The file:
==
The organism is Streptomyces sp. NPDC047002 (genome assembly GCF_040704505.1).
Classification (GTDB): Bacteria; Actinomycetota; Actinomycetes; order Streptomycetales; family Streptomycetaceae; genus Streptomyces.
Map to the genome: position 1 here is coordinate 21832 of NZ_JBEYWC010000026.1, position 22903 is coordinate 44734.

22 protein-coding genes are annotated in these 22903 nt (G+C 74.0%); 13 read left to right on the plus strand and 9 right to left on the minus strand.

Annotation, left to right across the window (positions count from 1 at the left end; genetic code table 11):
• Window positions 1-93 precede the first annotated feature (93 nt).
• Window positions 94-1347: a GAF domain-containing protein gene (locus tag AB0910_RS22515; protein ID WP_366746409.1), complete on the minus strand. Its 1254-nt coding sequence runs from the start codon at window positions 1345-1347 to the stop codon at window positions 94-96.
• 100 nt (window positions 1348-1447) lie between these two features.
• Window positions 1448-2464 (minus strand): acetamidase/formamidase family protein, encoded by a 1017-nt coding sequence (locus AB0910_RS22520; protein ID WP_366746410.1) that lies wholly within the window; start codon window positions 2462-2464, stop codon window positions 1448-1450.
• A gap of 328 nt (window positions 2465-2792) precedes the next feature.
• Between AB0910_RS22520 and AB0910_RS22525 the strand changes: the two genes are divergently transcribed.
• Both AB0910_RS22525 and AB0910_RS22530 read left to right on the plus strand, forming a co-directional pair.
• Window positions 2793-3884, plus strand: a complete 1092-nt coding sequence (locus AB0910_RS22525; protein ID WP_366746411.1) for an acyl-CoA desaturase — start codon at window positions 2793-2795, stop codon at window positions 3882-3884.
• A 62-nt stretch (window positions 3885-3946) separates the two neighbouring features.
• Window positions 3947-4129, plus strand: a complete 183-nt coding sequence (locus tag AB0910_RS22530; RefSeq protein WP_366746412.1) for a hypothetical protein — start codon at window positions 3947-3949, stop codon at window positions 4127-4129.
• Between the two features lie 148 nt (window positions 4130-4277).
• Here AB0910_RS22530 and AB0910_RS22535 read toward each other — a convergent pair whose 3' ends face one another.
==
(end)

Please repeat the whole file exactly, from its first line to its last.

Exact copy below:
The organism is Streptomyces sp. NPDC047002 (genome assembly GCF_040704505.1).
Classification (GTDB): Bacteria; Actinomycetota; Actinomycetes; order Streptomycetales; family Streptomycetaceae; genus Streptomyces.
Map to the genome: position 1 here is coordinate 21832 of NZ_JBEYWC010000026.1, position 22903 is coordinate 44734.

22 protein-coding genes are annotated in these 22903 nt (G+C 74.0%); 13 read left to right on the plus strand and 9 right to left on the minus strand.

Annotation, left to right across the window (positions count from 1 at the left end; genetic code table 11):
• Window positions 1-93 precede the first annotated feature (93 nt).
• Window positions 94-1347: a GAF domain-containing protein gene (locus tag AB0910_RS22515; protein ID WP_366746409.1), complete on the minus strand. Its 1254-nt coding sequence runs from the start codon at window positions 1345-1347 to the stop codon at window positions 94-96.
• 100 nt (window positions 1348-1447) lie between these two features.
• Window positions 1448-2464 (minus strand): acetamidase/formamidase family protein, encoded by a 1017-nt coding sequence (locus AB0910_RS22520; protein ID WP_366746410.1) that lies wholly within the window; start codon window positions 2462-2464, stop codon window positions 1448-1450.
• A gap of 328 nt (window positions 2465-2792) precedes the next feature.
• Between AB0910_RS22520 and AB0910_RS22525 the strand changes: the two genes are divergently transcribed.
• Both AB0910_RS22525 and AB0910_RS22530 read left to right on the plus strand, forming a co-directional pair.
• Window positions 2793-3884, plus strand: a complete 1092-nt coding sequence (locus AB0910_RS22525; protein ID WP_366746411.1) for an acyl-CoA desaturase — start codon at window positions 2793-2795, stop codon at window positions 3882-3884.
• A 62-nt stretch (window positions 3885-3946) separates the two neighbouring features.
• Window positions 3947-4129, plus strand: a complete 183-nt coding sequence (locus tag AB0910_RS22530; RefSeq protein WP_366746412.1) for a hypothetical protein — start codon at window positions 3947-3949, stop codon at window positions 4127-4129.
• Between the two features lie 148 nt (window positions 4130-4277).
• Here AB0910_RS22530 and AB0910_RS22535 read toward each other — a convergent pair whose 3' ends face one another.